The array of light sources and means for modulating these can be made quite simply as will become apparent in the following descriptions. Because the array is static and without optical or mechanical means to create a synthetic array, the burden of scanning the device is placed on the observer. However, since the invention is attuned to a largely unconscious act on the observers part, the effort will be of little consequence to the observer in envisioned applications of the invention.
The effect produced by the momentary visual image when first seen is startling and baffling, thus attracting the observers attention. Because of this effect, the subject invention has value as an eye catching component of a visual display such as used in advertising. The subject invention has many other applications as well. For example, the subject invention can be used for the study of human visual perception of symbols, as an aid in teaching reading skills, as a word-guessing game, as novelty jewelry, as a novelty greeting device, as an annunciator, as an identifying marker such as for airports at night, as a marker to identify stations along a railroad at night or underground while the observer is in motion, as an artistic or decorative object.
The subject invention has the novel attribute of conveying visual information to an observer during intervals when the observers eyes are undergoing rapid angular motion with respect to the visual scene and hence all other objects in the scene are rendered as an undistinguishable blur. The subject invention has a second novel attribute in that the visual information conveyed is made to appear displaced from the source of light and to appear superimposed on the visual scene viewed by the observer prior to saccadic scanning of the source of light.
In addition, the subject invention is simlpler in construction than synthetic array displays, which require motion to achieve the effect of extending the image; hence the subject invention is cheaper, more reliable, and occupies less space compared with a device of the prior art for generating an image of equivalent size.
As an example of the use of this subject invention's novel attributes in an advertising display, a picture of the advertised product can be placed adjacent to the subject invention such that the name of the product appears to flash across the picture of the product.
As a means for teaching reading skills, the written name of an object can be made to flash across a picture of the object, or across a sample of the object if it is placed adjacent to the subject invention. This creates a direct association between object and the written word, and the startling method of presenting this written word provides a learning incentive.
The subject invention has application in another instance where the observers eyes are in rapid motion with respect to the visual scene, such as on a fast moving vehicle. For example, a railroad passenger would have difficulty reading outside printed matter set close to the track, where the subject invention would be plainly readable in the same circumstance.
The subject invention has an appealing simplicity of form when viewed in the standard manner of eye fixation. Thus a purely functional display such as a time-of-day indicator can be made more aesthetically appealing.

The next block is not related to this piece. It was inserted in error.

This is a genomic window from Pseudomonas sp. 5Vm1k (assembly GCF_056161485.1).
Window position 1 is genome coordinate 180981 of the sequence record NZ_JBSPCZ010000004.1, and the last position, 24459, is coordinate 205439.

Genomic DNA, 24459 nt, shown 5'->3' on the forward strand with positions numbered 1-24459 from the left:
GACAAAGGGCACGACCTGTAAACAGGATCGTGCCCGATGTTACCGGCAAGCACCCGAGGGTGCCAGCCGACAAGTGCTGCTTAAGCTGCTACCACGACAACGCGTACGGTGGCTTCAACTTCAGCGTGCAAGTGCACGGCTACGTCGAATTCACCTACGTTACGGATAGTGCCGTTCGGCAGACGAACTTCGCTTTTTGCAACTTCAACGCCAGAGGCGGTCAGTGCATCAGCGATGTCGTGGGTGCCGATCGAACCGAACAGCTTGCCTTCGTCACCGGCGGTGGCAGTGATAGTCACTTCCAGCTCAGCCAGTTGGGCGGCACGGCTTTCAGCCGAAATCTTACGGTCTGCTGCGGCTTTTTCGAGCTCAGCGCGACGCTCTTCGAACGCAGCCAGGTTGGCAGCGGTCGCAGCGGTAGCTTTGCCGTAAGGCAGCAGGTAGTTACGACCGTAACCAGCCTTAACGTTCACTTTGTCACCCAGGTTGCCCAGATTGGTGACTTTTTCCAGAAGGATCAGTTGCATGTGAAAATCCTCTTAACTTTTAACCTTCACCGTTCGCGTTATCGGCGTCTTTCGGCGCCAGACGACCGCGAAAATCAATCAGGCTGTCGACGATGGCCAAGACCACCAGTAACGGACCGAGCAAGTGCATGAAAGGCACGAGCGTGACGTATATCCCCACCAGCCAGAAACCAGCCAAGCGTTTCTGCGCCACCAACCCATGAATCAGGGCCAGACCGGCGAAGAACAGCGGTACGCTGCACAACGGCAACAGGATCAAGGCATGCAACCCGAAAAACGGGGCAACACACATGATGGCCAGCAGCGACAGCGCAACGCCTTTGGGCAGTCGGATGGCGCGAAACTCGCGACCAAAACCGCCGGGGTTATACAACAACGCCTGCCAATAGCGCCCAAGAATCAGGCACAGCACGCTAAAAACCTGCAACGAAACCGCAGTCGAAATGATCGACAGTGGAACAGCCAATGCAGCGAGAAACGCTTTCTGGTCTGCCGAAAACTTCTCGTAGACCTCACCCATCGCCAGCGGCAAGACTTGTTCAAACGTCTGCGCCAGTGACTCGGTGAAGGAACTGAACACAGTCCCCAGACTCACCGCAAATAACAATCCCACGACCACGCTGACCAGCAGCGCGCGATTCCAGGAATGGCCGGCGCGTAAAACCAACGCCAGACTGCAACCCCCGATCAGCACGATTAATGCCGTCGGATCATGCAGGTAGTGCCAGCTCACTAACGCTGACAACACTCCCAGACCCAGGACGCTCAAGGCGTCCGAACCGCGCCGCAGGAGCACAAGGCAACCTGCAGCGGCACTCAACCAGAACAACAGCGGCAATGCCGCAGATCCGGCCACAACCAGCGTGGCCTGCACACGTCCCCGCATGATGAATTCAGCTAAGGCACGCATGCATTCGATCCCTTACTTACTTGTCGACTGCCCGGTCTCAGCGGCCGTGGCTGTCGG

FIG. 1 is a perspective view of a representative array of light producing elements in linear form as would be seen in use by an observer.
FIG. 2 is a diagrammatic view of a representative means for energising and sequentially modulating the array of FIG. 1.
FIG. 3 is a diagrammatic view of the time sequence of the states of the array of FIG. 1 during the production of the image "H".
FIG. 4 is a perspective view of what the observer sees momentarily as he shifts his gaze to object B of the scene after fixing on object A when the array has been programmed to produce the visual image "HELLO".
FIG. 5 is a frontal view of an alternative array of light producing elements extending in two dimensions.
FIG. 6 is a perspective view of an alternative means for achieving the same visual effect as in FIGS. 1 through 4 using mechanical modulation of a single extended light source as opposed to electrical modulation of an array of light producing elements.
These and other details of my invention will be described in connection with the accompanying drawings, which are furnished only by way of illustration and not in limitation of the invention.
FIG. 1 shows a linear array (1) of light producing elements (2a) through (2h) as it would appear to an observer (5). The light producing elements (2) can be light emitting diodes (LED's), or such other source to be described below, that may be switched within about 1 to 5 microseconds, that may be closely spaced and that have the general shape of a disc or square. The number of elements in the array may be as few as one or as many as required to produce the desired image. Eight LED's are shown in FIG. 1 for illustrative purposes only. It is essential however that the array span the full height of the image to be produced, where height refers to the direction transverse to the direction of scan indicated by arrow (7), and that the number and the size of LED's be consistant with the level of detail in the desired image.
The example of FIG. 1 is configured to generate images of alphanumeric character strings and simple figures.
Means (6) for energising and modulating the LED's (2) is provided. Each LED (2) can be switched on and off independently. In operation, the modulator (6) switches each LED on/off at a rapid rate in accordance with a pattern that is determined by the specifics of the desired image. This action will be made explicit in following paragraphs, but for now let it be noted that the modulation is such that the entirety of the desired image is generated within about 0.005 to 0.025 seconds and repeated at a rate of about 20 to 40 times per second.